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Gomez reiterates rejection of ‘People’s Pledge’

Newly minted Republican Senate nominee Gabriel Gomez on Wednesday reaffirmed his refusal to sign a pledge his Democratic opponent has taken to curb the influence of third party ads.

"I’m taking one pledge and one pledge only: to protect and defend the Constitution. That’s the pledge I made when defending my country, that’s the pledge my mother and father made when they came here from Colombia, and that’s my pledge to the people of Massachusetts," Gomez said in a statement. During the Massachusetts Republican Senate primary, he also rejected the pledge.

The so-called "People's Pledge," Gomez refers to is an agreement that imposes financial penalties on candidates any time an outside group runs a TV, radio, Internet, or mail advertisement on their behalf. His Democratic opponent Rep. Edward J. Markey signed the agreement months ago. The language is based off a similar agreement Republican Scott Brown and now-Sen. Elizabeth Warren (D) each signed during the 2012 campaign.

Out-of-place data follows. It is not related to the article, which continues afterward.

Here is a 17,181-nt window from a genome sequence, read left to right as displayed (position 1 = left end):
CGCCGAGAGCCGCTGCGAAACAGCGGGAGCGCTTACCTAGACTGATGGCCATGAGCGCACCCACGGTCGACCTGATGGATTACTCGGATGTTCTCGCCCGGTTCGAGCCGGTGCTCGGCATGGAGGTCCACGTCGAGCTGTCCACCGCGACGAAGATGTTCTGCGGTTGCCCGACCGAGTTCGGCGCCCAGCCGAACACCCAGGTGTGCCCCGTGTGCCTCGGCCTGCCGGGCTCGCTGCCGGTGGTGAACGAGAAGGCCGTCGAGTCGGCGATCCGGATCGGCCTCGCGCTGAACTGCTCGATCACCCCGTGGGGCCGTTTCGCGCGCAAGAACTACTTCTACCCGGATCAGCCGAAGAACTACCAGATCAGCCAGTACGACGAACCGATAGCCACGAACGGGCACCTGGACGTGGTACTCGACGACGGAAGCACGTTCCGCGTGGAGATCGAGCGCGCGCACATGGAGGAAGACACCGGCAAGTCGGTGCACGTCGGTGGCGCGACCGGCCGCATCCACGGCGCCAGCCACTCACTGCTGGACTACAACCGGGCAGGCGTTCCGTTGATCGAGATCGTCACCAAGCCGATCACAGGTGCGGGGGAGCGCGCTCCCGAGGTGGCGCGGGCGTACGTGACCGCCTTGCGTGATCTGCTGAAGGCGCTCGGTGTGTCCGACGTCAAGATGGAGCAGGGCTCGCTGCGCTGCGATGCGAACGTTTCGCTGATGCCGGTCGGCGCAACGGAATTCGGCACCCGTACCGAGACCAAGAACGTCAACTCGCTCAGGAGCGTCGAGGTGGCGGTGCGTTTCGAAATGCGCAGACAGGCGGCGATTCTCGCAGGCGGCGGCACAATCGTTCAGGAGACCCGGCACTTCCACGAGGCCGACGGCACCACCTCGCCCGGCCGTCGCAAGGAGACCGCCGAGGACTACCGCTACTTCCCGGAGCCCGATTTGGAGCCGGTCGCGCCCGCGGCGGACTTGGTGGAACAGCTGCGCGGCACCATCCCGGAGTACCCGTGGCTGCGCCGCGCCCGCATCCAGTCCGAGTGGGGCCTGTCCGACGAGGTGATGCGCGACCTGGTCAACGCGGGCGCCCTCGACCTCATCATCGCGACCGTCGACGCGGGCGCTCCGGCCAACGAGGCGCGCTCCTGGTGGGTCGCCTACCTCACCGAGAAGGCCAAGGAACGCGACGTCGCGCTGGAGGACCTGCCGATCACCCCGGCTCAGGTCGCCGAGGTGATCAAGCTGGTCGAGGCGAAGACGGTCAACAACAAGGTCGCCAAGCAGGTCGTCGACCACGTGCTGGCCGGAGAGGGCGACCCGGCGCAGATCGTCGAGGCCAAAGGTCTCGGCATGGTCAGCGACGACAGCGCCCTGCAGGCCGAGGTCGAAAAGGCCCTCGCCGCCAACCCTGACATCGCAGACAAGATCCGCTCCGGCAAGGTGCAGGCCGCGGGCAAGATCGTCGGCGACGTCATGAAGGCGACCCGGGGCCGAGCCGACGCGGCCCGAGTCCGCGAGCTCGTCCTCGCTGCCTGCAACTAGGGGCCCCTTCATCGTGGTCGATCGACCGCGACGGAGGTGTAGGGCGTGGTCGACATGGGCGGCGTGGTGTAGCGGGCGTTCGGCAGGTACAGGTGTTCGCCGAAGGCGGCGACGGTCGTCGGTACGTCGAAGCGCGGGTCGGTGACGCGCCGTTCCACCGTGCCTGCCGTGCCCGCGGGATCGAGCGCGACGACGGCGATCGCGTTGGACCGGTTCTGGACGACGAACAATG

"Gomez wants to be the next Scott Brown, yet refuses to sign the same pledge made famous by Senator Elizabeth Warren and Brown in 2012," said Democratic Senatorial Campaign Committee Executive Director Guy Cecil in a statement.

Without outside groups in the mix, Markey would have the early financial advantage. He has raised a lot more money than Gomez, who, notably, has shown a willingness to do some self-funding.

Markey said Wednesday that he plans to challenge Gomez "every single day" to take the pledge. He didn't rule out abandoning it if Gomez accepts outside support.

Sean Sullivan has covered national politics for The Washington Post since 2012.



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